• ... the chief assertion of religious morality is that white is a colour. Virtue is not the absence of vices or the avoidance of moral dangers; virtue is a vivid and separate thing, like pain or a particular smell.
  • ... a drunkard ought to have strict rules and hours; a temperate man may obey his instincts. ...
    It is only the very good who can live riotous lives.
  • I have come, rightly or wrongly, after stretching my brain till it bursts, to the old belief that heresy is worse even than sin. An error is more menacing than a crime, for an error begets crimes.

A few lines about play:

  • If you could play unerringly you would not play at all. The moment the game is perfect the game disappears. (part of a story about a twilight game of perfect croquet)
  • ...anyone playing at anything has to be serious. Whereas, as I have only too good reason to know, if you are writing an article you can say anything that comes into your head.

And a few about writing:

  • Once I planned to write a book of poems entirely about the things in my pockets. But I found it would be too long; and the age of the great epics is past.
  • ... any collection of printed words is quite enough to suggest infinite complexities of mental ingenuity.
  • ... after one has met a man a million times in the newspapers it is always a complete shock and reversal to meet him in real life.

These aren't always obvious or easy to categorize (even some of the lines above could easily be put into other lists).  Here are a few more that caught my eye as I read through the essays.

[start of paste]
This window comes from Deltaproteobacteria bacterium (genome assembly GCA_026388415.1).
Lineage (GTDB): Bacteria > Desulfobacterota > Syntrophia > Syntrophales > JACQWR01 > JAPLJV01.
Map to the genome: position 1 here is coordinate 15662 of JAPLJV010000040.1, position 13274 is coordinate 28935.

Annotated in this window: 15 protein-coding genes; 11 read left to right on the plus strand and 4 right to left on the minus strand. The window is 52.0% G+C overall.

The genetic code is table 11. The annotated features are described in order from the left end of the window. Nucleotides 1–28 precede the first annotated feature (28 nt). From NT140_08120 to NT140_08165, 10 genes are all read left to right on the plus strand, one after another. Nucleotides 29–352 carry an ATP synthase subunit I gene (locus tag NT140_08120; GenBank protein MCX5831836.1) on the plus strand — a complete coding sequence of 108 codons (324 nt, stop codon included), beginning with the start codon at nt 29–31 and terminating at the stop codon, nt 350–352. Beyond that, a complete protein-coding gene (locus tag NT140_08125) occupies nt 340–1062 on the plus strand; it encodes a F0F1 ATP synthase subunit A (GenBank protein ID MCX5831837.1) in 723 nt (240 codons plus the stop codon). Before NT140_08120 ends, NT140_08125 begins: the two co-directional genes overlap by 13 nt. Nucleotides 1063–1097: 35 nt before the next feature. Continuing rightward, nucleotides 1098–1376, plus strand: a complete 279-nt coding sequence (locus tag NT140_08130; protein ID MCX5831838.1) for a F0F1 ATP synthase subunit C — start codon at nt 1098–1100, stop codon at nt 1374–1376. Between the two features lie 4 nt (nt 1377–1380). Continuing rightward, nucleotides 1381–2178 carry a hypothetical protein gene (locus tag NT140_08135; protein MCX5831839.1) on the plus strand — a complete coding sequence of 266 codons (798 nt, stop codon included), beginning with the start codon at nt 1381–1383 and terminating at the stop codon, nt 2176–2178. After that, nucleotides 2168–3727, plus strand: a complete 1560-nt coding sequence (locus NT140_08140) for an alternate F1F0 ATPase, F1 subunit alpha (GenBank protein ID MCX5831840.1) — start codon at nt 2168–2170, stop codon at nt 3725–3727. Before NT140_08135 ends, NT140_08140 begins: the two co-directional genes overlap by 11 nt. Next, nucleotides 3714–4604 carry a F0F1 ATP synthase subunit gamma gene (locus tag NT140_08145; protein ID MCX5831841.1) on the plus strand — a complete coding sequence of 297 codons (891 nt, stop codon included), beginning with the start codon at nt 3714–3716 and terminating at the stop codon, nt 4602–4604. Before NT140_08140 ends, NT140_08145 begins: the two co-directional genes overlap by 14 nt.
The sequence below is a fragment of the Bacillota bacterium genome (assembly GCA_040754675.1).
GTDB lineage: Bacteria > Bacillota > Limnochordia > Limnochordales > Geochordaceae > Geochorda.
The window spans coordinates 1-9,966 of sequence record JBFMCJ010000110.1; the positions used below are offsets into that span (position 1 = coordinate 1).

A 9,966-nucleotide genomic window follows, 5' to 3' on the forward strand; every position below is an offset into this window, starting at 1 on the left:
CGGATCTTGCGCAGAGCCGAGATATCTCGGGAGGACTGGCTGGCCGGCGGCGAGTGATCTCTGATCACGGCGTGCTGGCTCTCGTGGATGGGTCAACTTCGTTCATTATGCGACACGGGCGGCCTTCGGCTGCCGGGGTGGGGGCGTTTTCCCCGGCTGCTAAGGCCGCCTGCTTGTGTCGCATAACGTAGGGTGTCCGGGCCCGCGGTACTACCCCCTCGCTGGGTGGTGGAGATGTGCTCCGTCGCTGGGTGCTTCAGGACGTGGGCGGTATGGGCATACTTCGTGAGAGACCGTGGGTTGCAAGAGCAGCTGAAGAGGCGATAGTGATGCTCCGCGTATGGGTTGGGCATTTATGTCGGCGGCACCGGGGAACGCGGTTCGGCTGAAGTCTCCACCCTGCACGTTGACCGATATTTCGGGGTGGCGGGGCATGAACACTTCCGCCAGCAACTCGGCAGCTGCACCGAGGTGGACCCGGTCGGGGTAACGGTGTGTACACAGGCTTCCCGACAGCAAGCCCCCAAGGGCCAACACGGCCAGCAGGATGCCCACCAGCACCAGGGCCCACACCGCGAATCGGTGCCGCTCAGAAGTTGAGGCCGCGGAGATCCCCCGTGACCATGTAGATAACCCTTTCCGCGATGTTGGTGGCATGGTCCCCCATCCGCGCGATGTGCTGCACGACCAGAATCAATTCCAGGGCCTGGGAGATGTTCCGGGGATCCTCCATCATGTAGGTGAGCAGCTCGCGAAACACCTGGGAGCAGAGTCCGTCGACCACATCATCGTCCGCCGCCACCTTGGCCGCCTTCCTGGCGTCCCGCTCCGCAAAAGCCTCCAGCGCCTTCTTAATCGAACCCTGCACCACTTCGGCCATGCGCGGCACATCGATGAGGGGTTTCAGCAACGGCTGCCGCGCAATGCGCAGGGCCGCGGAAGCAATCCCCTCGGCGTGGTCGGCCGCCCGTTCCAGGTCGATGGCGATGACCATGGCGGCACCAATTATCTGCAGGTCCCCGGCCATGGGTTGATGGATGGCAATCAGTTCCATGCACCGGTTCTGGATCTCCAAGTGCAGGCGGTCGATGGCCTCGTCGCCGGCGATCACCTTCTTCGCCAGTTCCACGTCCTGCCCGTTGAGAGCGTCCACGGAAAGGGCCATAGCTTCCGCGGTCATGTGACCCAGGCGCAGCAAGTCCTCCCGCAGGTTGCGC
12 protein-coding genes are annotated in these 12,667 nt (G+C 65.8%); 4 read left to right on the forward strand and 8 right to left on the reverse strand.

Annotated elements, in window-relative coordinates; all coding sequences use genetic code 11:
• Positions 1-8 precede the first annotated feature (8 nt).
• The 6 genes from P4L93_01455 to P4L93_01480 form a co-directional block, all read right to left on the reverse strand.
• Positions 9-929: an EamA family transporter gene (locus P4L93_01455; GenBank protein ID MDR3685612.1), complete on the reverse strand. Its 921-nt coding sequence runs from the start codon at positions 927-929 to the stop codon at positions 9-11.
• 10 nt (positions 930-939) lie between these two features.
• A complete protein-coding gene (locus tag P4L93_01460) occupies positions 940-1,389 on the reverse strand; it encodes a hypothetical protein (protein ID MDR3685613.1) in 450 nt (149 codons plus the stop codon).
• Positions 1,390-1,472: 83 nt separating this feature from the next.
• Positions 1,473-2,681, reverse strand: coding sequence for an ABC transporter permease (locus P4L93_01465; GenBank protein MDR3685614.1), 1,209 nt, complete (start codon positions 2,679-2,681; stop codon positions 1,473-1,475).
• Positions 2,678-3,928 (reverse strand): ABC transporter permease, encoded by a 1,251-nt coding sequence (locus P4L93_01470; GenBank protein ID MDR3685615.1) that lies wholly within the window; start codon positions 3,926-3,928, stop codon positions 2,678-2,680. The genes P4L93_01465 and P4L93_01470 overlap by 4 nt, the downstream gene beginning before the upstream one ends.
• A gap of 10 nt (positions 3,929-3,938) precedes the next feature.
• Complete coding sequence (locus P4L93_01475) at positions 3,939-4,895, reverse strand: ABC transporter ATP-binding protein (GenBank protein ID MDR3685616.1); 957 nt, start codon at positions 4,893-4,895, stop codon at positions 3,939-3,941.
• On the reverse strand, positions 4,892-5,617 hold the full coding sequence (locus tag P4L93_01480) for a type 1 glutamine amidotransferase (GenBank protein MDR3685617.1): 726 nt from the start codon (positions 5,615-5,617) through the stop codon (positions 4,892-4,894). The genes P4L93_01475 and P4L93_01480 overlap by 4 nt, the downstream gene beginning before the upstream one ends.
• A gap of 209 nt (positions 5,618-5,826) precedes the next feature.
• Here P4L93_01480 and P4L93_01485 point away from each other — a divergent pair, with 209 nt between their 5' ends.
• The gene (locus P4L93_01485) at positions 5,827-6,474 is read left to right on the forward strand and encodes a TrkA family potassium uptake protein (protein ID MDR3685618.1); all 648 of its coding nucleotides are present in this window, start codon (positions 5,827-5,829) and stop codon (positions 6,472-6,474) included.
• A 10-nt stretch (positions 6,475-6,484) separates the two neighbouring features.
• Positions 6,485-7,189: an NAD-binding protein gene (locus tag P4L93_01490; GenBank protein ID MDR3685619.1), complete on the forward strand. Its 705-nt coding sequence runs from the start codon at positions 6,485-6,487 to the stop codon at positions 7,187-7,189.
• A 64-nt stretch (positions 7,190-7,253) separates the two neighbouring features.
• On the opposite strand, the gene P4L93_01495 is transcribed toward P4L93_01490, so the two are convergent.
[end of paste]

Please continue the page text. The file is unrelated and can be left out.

• was such sunlight as reminds a man that the sun beings to set an instant after noon
  • I can understand that a deity might be worshipped with joys, with flowers, and fireworks in the old European style. I can understand that a deity might be worshipped with sorrows. But I cannot imagine any deity being worshipped with inconveniences. (on English "sabbatarianism")
  • The only way of catching a train I have ever discovered is to be late for the one before.
  • ... boundaries are the most beautiful things in the world. To love anything is to love its boundaries; thus children will always play on the edge of anything. They build castles on the edge of the sea, and can only be restrained by public proclamation and private violence from walking on the edge of the grass. For when we have come to the end of a thing we have come to the beginning of it.
  • ... false optimism, the modern happiness, tires us because it tells us we fit into this world. The true happiness is that we don't fit. We come from somewhere else. We have lost our way.

I read this book over a few months, an essay or two at a time.  The free ebook is available at manybooks.netfrom Project Gutenberg, or for Amazon Kindle.

Title:Tremendous Trifles
Author:G. K. Chesterton
Date published:1920
Number of pages:128
Notes:read an ebook